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From Simple English Wikipedia, the free encyclopedia
Monotropa uniflora, or ghost plant, is a parasite. This myco-heterotroph gets all its nutrition from a fungus of the Russulaceae family.[1]
Myco-heterotrophic roots of Monotropa uniflora with Russula brevipes mycelium

Myco-heterotrophy is a relationship between certain plants and fungi. The plant gets all or part of its food from parasitism on fungi, not from photosynthesis.

In the past, non-photosynthetic plants were thought to get food by breaking down organic matter like fungi do. Such plants were therefore called "saprophytes". That was wrong. It is now known that no plant is physiologically capable of direct breakdown of organic matter.

To get food, non-photosynthetic plants engage in parasitism, by myco-heterotrophy or direct parasitism of other plants.[2][3]

The interface between the plant and fungal partners in this association is between the roots of the plant and the mycelium of the fungus. Myco-heterotrophy therefore closely resembles mycorrhiza, and is thought to have evolved from mycorrhiza.[2][4][5]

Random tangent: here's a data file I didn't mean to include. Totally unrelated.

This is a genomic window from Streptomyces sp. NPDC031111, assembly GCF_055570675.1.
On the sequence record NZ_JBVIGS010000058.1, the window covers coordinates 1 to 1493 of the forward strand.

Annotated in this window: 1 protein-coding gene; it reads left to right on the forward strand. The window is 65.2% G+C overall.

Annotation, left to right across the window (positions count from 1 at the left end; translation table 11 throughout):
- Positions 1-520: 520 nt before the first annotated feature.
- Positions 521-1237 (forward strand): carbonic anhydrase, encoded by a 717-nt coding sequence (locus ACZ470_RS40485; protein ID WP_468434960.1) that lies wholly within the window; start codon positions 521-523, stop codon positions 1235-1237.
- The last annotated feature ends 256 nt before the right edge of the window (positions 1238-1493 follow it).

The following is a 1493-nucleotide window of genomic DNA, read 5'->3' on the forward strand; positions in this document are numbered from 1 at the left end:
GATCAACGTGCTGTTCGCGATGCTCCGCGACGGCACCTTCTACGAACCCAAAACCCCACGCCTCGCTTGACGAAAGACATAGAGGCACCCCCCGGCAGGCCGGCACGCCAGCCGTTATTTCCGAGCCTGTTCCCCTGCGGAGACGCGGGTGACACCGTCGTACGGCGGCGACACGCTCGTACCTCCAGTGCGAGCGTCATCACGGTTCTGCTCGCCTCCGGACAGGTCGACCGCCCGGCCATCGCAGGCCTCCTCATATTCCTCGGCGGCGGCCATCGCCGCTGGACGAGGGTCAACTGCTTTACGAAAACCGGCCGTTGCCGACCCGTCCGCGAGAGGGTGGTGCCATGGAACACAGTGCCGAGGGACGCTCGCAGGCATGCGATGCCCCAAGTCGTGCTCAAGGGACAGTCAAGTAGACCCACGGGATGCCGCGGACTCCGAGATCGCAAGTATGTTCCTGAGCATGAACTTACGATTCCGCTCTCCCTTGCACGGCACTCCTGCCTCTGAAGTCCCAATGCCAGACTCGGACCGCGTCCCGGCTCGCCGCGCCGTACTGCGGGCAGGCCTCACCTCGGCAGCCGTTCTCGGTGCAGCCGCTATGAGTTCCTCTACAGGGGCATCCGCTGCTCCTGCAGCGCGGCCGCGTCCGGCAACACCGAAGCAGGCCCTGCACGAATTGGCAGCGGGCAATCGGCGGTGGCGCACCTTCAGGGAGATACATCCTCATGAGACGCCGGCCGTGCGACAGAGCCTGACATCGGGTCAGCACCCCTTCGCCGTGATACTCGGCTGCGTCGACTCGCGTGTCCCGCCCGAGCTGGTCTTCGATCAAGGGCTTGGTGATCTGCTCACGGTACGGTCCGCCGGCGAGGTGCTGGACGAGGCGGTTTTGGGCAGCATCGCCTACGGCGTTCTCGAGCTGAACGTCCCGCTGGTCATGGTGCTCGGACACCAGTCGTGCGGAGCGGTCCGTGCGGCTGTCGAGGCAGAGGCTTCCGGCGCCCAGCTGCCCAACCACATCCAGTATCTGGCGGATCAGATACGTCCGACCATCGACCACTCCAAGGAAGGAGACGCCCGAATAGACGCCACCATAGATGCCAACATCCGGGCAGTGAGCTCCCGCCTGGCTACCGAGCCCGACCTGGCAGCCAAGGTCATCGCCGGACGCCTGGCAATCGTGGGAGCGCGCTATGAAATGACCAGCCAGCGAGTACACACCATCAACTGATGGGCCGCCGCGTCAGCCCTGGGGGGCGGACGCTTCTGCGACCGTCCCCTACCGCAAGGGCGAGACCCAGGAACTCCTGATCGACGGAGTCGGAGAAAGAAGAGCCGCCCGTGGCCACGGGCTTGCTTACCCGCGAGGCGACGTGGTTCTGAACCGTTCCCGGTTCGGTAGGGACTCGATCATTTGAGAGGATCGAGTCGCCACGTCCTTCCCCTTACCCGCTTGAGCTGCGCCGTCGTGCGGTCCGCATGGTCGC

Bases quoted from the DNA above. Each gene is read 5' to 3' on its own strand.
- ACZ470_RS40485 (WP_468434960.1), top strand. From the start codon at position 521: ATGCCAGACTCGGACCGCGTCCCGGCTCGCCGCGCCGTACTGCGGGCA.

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  1. Yang S. & D.H. Pfister 2006 (2006). "Monotropa uniflora plants of eastern Massachusetts form mycorrhizae with a diversity of russulacean fungi". Mycologia. 98 (4): 535–540. doi:10.3852/mycologia.98.4.535. PMID 17139846.{{cite journal}}: CS1 maint: numeric names: authors list (link)
  2. 2.0 2.1 Bidartondo M.I. 2005. The evolutionary ecology of myco-heterotrophy. New Phytologist 167: 335–352. doi:10.1111/j.1469-8137.2005.01429.x PMID 15998389.
  3. Leake J.R. 2005. Plants parasitic on fungi: unearthing the fungi in myco-heterotrophs and debunking the ‘saprophytic’ plant myth Archived 2012-03-14 at the Wayback Machine. Mycologist 19: 113–122. doi:10.1017/S0269915XO5003046.
  4. Trudell S.A; Rygiewicz P.T. & Edmonds R.L. 2003. Nitrogen and carbon stable isotope abundances support the myco-heterotrophic nature and host-specificity of certain achlorophyllous plants. Archived 2015-09-24 at the Wayback Machine New Phytologist 160: 391–401. doi:10.1046/j.1469-8137.2003.00876.x.
  5. Bidartondo M.I. et al 2004. Changing partners in the dark: isotopic and molecular evidence of ectomycorrhizal liaisons between forest orchids and trees. Proceedings of the Royal Society of London, series B. 271: 1799–1806. doi:10.1098/rspb.2004.2807.